I’ve been hearing about Supai (population: 639), a mythical Indian village nestled deep inside a southern tributary of the Grand Canyon—accessible only by horse or foot—for too long to pass up a chance to run there while it was still off the main radar for tourism. I’d descended into the “big ditch” many times from the traditional jumping-off point in Grand Canyon Village, an outdoor mecca that sees five million visitors a year, and I’d grown weary of yelling, “On your left!” to heat-exhausted hikers who either move to the left and nearly bump me off a cliff, or turn around and chuckle, “What are you running from?” or some other salutation non-runners seem to think is hilarious in its originality, though we’ve all heard it a thousand times.
The Havasupai Trail. Photo by Ken Etzel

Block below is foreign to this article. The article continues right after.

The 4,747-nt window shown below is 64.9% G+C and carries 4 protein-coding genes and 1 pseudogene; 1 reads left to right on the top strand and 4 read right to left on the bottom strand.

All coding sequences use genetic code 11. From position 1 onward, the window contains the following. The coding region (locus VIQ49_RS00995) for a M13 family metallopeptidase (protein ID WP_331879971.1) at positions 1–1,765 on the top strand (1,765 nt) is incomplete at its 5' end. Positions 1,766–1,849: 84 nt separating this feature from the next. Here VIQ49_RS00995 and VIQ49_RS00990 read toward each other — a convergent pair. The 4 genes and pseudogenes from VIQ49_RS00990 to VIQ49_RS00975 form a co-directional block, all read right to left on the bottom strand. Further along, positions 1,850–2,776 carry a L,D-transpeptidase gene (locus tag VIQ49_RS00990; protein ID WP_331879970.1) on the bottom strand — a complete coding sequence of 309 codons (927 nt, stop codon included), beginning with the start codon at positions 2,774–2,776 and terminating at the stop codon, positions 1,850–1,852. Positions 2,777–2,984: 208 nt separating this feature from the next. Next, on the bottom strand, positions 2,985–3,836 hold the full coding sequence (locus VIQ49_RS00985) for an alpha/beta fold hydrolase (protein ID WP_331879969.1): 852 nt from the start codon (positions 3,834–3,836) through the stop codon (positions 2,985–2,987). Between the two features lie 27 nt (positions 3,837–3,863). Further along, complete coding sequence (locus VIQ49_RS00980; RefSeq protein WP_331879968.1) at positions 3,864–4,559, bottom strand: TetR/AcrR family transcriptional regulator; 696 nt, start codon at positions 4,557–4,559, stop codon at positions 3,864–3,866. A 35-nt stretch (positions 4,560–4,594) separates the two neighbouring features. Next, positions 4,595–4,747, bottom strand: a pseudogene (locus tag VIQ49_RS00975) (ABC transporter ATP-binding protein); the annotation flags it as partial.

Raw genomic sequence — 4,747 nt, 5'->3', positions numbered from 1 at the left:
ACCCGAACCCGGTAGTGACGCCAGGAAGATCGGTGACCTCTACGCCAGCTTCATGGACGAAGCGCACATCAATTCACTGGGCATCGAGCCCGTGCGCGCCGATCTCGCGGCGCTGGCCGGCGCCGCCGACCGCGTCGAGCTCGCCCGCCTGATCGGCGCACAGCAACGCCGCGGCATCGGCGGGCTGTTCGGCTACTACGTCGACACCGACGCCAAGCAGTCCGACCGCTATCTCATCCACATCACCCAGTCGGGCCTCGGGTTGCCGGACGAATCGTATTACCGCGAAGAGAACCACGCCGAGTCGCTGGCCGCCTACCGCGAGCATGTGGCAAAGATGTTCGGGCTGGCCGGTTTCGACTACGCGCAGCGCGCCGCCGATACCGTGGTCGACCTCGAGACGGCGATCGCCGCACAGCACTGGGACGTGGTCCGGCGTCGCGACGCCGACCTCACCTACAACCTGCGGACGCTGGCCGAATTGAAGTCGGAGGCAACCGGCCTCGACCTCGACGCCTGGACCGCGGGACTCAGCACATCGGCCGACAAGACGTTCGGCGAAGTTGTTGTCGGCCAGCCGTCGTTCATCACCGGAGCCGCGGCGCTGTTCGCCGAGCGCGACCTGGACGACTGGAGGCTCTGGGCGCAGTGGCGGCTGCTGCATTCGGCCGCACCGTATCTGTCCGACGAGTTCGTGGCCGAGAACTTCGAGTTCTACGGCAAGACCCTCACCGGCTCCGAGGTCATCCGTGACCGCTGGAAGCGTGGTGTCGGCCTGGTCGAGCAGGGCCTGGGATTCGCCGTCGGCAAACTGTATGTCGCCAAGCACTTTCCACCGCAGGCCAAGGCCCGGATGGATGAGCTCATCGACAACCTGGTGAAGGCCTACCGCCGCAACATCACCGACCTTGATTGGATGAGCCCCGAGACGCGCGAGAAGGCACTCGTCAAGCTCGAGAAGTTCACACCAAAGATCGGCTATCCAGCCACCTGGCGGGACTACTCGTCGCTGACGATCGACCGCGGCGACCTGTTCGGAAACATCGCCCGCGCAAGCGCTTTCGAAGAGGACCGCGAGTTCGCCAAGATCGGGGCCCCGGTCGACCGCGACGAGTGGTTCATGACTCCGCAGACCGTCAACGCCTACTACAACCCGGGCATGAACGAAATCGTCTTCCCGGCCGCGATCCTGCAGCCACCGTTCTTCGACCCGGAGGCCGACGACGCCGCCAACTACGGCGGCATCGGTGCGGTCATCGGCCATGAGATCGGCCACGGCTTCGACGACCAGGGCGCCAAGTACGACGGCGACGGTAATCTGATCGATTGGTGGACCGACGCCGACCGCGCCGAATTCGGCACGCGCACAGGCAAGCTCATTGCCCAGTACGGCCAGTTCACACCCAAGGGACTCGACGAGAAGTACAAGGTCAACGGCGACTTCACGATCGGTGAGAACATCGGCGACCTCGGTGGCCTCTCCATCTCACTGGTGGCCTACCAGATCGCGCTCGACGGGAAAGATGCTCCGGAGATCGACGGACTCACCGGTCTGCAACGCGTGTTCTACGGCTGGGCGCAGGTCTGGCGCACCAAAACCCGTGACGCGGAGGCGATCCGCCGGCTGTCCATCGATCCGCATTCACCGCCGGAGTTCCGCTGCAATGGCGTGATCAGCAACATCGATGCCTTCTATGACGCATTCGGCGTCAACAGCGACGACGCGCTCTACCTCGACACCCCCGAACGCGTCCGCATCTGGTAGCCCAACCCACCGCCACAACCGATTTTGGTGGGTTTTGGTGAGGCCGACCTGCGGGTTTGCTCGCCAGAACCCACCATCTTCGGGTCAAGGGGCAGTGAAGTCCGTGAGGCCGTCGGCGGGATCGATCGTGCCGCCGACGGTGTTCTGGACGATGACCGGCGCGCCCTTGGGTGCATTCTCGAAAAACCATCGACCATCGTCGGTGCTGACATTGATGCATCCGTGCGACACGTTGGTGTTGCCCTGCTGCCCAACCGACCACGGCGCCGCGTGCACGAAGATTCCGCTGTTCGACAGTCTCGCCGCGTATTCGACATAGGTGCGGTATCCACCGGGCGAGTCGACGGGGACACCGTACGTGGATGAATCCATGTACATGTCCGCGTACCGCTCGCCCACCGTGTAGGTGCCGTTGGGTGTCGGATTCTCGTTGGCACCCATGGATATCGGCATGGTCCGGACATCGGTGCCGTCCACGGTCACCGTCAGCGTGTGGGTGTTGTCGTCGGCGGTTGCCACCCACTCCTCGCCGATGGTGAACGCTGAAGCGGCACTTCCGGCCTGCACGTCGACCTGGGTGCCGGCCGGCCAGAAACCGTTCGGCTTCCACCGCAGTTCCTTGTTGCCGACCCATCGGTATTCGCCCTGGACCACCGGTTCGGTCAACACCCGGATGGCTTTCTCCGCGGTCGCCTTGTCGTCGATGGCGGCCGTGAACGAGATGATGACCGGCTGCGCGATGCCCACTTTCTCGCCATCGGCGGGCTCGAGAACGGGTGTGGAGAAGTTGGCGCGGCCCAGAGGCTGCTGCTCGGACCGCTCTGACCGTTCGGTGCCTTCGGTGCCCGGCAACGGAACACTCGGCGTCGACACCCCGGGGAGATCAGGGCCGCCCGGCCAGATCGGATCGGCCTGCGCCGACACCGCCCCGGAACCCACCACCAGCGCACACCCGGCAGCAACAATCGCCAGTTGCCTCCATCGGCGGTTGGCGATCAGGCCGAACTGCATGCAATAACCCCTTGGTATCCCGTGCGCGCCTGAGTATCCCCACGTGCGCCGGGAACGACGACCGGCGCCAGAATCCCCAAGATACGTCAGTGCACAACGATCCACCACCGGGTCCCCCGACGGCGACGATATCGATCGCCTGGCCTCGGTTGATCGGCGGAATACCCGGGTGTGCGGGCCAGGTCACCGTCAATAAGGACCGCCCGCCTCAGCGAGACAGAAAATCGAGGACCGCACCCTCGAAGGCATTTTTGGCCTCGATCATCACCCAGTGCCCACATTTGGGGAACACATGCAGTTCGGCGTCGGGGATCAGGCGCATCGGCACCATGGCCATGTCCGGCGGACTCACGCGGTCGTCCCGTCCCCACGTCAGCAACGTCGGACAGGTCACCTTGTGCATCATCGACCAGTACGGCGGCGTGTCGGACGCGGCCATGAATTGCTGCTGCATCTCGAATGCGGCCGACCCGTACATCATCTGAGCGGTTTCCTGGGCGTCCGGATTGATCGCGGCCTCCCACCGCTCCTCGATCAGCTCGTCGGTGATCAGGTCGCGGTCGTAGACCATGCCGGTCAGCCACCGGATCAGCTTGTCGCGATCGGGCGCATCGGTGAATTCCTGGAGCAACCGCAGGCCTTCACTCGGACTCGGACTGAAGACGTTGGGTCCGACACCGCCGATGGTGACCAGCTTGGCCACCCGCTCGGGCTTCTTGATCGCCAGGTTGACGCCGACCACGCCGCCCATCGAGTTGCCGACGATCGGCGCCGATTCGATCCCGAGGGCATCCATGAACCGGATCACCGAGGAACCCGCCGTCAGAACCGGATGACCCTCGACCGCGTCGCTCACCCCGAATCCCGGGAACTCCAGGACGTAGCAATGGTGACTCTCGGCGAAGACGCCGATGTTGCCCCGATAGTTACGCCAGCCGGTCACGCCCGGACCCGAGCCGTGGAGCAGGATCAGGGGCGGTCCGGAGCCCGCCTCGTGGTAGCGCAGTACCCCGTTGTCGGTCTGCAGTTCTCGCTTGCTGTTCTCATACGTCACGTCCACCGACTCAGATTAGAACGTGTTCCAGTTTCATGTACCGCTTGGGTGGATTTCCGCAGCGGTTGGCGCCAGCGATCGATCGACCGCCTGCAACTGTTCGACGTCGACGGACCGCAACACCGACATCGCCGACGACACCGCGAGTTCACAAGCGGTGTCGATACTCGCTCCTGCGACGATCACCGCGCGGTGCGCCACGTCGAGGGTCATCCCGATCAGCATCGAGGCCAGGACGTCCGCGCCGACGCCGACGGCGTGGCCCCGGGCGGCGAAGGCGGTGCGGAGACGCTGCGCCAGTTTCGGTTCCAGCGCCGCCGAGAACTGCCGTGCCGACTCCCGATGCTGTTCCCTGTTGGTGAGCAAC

The access point to Supai is Hualapai Hilltop, 191 miles from the circus, and this remote trailhead, regulated by the Havasu tribe (Ha means “water,” vasu means “blue green” and pai means “people”), allows a much-more-reasonable 25,000 visitors annually. From the hilltop you descend eight miles to the village and from there the trail follows milky-blue creeks and sapphire waterfalls taller than Niagara Falls, all the way down to the Colorado river—or so I’ve heard. I’ve never known anyone who has run past the big waterfalls. I have a guidebook that says there’s a trail all the way to the confluence with the Colorado, but it’s a canyoneering guidebook, and “trail” in those circles can mean anything. I tell myself that this trail is just what Connie needs to get her head straight before the Worlds.